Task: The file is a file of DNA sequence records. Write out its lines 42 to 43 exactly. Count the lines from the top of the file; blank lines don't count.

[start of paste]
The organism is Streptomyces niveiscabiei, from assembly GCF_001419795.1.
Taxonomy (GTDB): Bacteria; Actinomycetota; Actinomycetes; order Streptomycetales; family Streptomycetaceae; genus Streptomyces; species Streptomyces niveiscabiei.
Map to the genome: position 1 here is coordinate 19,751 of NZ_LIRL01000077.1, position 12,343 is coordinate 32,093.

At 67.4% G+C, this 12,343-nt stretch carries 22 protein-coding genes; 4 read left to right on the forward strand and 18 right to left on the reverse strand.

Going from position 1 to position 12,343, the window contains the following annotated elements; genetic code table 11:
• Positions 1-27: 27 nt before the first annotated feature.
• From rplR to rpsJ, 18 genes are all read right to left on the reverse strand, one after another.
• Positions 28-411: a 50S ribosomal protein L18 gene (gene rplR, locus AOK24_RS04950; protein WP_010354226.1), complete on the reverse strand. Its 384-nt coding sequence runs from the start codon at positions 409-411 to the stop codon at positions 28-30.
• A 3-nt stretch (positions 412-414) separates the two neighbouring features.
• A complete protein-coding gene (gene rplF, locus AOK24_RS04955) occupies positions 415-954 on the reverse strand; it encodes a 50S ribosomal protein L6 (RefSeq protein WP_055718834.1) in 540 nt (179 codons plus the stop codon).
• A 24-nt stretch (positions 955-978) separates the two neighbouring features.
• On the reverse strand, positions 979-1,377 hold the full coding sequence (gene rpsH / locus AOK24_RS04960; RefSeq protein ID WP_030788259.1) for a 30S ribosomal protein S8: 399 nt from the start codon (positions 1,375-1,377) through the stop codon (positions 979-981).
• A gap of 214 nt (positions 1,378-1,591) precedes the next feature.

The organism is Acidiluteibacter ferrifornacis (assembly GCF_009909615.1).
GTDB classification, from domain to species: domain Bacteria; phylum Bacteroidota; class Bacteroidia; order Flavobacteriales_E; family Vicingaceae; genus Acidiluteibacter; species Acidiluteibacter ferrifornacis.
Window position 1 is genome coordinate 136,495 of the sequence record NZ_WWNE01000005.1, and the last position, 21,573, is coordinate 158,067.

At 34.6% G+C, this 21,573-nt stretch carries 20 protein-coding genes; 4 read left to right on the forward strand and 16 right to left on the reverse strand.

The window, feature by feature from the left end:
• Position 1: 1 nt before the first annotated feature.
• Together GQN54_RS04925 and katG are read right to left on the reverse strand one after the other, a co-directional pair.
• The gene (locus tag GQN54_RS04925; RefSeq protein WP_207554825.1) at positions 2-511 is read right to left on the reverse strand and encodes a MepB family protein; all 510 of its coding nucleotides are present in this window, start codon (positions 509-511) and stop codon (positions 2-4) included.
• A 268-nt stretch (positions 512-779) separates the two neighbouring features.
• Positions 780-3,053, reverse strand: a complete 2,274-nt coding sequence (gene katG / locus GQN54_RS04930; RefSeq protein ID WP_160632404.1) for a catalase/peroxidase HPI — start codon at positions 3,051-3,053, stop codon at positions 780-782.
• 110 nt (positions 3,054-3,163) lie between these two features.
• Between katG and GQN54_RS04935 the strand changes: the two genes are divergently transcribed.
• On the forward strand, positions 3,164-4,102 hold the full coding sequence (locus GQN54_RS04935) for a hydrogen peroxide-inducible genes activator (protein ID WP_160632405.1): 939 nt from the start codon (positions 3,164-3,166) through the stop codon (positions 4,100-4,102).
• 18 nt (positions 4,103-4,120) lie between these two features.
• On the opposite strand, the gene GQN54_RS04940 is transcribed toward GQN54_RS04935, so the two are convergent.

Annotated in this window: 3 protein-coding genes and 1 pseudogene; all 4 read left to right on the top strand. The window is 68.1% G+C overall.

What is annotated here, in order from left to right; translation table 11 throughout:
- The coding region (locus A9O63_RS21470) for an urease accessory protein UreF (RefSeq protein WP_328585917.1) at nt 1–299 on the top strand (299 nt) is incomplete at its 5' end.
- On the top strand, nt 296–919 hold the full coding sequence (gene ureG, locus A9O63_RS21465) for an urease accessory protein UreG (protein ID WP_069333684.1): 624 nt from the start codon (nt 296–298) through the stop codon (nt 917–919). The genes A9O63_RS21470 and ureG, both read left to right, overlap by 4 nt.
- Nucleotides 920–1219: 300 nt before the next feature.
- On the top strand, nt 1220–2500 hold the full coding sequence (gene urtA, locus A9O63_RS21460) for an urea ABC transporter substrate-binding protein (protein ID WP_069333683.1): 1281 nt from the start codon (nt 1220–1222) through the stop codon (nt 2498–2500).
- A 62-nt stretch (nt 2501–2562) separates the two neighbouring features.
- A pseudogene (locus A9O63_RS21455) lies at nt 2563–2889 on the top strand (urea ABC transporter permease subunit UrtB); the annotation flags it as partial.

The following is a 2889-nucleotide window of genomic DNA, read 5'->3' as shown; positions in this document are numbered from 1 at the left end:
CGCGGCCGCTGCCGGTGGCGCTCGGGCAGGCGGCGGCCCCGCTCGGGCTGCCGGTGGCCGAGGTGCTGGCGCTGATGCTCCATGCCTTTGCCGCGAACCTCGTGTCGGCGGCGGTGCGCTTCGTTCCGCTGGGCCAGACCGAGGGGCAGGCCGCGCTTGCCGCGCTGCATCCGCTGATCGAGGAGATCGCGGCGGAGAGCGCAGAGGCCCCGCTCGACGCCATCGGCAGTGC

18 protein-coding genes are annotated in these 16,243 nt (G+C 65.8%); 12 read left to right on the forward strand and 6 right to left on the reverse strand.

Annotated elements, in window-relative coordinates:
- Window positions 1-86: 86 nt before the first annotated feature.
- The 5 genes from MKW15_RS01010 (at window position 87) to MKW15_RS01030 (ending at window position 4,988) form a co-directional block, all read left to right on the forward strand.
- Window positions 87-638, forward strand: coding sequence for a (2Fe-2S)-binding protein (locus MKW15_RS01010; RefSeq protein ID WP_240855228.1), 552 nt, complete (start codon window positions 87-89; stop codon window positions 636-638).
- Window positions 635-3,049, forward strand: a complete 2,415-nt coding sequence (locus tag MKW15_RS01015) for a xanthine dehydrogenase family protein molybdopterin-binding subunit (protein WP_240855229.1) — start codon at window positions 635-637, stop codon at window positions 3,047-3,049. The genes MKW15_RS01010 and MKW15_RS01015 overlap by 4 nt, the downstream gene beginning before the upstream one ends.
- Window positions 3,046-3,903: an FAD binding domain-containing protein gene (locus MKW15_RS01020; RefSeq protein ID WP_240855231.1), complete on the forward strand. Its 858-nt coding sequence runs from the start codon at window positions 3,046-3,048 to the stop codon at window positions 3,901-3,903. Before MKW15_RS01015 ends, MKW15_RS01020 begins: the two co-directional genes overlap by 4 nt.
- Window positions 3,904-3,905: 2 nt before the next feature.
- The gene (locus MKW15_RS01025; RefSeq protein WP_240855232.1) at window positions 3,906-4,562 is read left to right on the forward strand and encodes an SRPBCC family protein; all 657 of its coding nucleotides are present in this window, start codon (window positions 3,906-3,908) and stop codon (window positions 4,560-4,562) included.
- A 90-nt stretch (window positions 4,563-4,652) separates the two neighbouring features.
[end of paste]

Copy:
- The 5 genes from MKW15_RS01010 (at window position 87) to MKW15_RS01030 (ending at window position 4,988) form a co-directional block, all read left to right on the forward strand.
- Window positions 87-638, forward strand: coding sequence for a (2Fe-2S)-binding protein (locus MKW15_RS01010; RefSeq protein ID WP_240855228.1), 552 nt, complete (start codon window positions 87-89; stop codon window positions 636-638).